After six rounds of a far more entertaining and eventful battle than their first match, the fight was essentially even but two factors emerged which spelled doom for Bradley. First, “Desert Storm,” having set a grueling pace and thrown volleys of heavy right hands, was getting tired. Second, Manny was warming to his task and only timing Bradley better as the contest went on. Thus the seventh round was the turning point as Pacquiao nailed Bradley with several flush left hands that did serious damage. The champion bought some time with a little false bravado, waving Manny in and again trying to time the counter right, but in truth he was hurting and had little left.
In his corner after the seventh the champion appeared almost finished and in rounds eight and nine he mugged and played possum in order to survive. By the time Bradley had recovered there were three rounds left, Pacquiao was in a groove, and a boxer with a paltry 36% KO percentage needed a knockout to win. In the end, Pacquiao vs Bradley boils down to the fact that while Manny can hurt Timothy, the reverse appears impossible.
The remaining rounds proved largely anti-climactic. Bradley spent most of the eleventh back-pedaling and then ate a series of lefts from an aggressive Pacquiao in the twelfth. Bradley’s best shot was an accidental head butt that opened a cut over Pacquiao’s left eye with twelve seconds left, and at the final bell “Desert Storm” looked grateful to be on his feet. The judges proved competent and Manny Pacquiao received what should have been his two years ago: a unanimous decision win over Timothy Bradley.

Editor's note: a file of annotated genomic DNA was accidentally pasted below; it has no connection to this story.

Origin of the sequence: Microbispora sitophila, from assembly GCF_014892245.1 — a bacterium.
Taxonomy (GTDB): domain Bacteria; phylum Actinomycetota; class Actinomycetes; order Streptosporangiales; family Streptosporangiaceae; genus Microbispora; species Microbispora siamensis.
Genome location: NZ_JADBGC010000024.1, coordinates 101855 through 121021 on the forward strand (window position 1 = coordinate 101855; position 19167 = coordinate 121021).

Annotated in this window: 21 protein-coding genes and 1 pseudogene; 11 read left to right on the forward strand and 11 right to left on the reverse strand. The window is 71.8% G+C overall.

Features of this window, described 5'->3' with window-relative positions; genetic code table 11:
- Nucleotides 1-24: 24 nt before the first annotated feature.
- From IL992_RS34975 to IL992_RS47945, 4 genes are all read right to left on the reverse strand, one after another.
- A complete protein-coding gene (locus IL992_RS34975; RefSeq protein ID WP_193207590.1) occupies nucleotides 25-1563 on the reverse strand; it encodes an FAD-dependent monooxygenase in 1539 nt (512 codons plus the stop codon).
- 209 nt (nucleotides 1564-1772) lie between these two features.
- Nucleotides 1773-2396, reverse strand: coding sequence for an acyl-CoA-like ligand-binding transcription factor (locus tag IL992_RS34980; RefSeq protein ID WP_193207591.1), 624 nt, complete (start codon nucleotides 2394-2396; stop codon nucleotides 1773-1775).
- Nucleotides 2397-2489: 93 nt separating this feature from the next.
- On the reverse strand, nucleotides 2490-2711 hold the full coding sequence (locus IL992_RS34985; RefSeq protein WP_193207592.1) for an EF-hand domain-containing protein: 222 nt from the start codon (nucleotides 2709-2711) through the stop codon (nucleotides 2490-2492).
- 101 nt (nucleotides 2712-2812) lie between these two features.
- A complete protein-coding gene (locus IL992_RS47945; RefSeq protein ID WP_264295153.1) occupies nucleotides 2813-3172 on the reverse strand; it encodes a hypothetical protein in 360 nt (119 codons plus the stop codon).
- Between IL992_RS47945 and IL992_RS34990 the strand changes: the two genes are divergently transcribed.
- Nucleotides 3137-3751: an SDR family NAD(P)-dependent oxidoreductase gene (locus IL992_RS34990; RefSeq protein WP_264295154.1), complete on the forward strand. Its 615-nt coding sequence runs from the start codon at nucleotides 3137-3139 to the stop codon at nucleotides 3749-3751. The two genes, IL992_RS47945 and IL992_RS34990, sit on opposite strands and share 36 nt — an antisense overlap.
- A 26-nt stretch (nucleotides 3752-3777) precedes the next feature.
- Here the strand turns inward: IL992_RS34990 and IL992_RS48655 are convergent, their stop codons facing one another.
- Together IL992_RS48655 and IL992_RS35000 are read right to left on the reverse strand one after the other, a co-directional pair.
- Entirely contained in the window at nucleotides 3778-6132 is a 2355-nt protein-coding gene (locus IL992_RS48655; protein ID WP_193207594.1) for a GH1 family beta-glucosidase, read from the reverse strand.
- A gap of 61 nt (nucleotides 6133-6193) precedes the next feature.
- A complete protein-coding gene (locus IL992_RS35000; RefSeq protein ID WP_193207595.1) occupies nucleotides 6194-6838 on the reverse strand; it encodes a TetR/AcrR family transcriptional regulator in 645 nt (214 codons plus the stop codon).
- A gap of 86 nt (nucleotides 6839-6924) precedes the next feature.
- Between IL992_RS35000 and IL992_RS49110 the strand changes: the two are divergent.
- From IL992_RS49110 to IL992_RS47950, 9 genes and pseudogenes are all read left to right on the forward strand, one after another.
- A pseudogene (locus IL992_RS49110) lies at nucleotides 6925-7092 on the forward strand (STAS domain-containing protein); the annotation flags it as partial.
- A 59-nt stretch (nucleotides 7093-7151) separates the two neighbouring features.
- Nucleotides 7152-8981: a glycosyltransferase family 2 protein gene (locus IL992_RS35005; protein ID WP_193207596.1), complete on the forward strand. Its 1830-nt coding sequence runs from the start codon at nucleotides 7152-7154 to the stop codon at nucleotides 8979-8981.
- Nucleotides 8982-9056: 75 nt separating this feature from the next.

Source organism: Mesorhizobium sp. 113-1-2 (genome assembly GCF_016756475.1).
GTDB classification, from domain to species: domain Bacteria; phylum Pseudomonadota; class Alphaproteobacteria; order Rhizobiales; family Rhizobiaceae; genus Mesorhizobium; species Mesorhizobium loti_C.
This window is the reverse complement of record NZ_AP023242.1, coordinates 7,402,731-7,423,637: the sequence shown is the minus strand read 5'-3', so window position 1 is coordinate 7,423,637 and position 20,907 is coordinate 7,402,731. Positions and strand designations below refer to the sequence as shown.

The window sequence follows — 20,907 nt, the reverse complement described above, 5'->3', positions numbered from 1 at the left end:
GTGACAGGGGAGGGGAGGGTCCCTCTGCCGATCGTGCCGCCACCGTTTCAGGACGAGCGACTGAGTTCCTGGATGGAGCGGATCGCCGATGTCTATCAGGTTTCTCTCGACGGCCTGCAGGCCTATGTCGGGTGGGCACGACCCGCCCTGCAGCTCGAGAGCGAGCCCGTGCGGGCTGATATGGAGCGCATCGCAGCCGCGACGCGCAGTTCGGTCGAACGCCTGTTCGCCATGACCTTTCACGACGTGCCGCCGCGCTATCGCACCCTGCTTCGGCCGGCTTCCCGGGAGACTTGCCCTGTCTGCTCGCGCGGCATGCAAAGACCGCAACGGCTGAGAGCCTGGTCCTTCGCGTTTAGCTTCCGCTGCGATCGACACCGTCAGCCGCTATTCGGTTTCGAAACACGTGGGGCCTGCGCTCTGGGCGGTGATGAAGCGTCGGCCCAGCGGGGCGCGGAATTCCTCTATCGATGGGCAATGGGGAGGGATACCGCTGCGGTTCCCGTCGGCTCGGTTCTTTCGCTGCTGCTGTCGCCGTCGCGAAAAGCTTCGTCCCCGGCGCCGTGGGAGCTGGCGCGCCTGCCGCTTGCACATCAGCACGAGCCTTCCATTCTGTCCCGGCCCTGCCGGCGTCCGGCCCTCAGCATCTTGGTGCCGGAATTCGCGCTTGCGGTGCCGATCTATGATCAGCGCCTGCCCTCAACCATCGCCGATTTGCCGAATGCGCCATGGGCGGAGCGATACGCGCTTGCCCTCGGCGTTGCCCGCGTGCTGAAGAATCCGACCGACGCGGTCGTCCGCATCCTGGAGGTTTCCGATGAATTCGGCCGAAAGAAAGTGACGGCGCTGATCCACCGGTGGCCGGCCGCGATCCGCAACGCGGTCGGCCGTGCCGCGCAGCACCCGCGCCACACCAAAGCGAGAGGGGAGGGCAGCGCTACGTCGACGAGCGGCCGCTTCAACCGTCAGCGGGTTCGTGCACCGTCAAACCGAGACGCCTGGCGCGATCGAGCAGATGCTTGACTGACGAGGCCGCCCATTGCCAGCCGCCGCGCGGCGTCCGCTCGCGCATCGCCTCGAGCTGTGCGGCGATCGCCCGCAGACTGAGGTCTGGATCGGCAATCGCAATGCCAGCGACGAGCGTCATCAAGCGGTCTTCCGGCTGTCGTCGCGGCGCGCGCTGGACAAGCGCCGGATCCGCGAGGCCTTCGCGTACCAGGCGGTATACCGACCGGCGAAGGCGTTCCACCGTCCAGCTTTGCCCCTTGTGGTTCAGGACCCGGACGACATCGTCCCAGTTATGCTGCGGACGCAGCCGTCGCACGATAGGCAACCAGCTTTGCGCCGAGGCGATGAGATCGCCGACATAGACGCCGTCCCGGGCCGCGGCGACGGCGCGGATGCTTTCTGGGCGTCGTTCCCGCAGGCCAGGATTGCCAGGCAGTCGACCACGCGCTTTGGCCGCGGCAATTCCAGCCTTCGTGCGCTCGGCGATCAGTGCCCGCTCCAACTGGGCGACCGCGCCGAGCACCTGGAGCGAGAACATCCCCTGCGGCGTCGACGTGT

It may sound strange to say this about a fighter who just scored a comprehensive win over one of the best boxers, pound-for-pound, in the sport, but Manny Pacquiao is clearly not what he once was. Which should come as no surprise given the fact he is 35-years-old. But the Pacquiao of 2009 would never have let Bradley off the hook in round seven or eaten as many stiff jabs and right hands.
That said, we all know Pacquiao has no plans to retire. We also know he will do whatever Bob Arum thinks is best, and that likely means a fifth meeting with Juan Manuel Marquez in the fall, should “Dinamita” defeat Mike Alvarado next month.
But if Pacquiao’s future is easy to visualize, Bradley’s is more murky. He remains a high-risk, low reward opponent for elite welterweights and while he acquitted himself honorably last night he did nothing to make himself a draw with the public. It likely makes sense for “Desert Storm” to take a rest and wait for the dust to settle from the fights to come, after which matches with fellow Top Rank stablemates Rios or Alvarado may present themselves. (I’m guessing he wants no part of a return with Provodnikov unless a huge payday is involved, but the money just isn’t there.)
Despite the loss, Bradley must be relieved to finally put the debacle of the first clash with Pacquiao behind him. Timothy Bradley did nothing wrong on that strange night in June 2012, and yet the bizarre outcome has hung over him like a dark cloud of shame. His brave and honest effort last night, as well as his admirable sportsmanship following the decision (I’m choosing to pretend he never uttered a word to Max Kellerman about an injured calf muscle) should sweep away all last vestiges of ill will and mark the start of a new chapter in Bradley’s life and career.
— Michael Carbert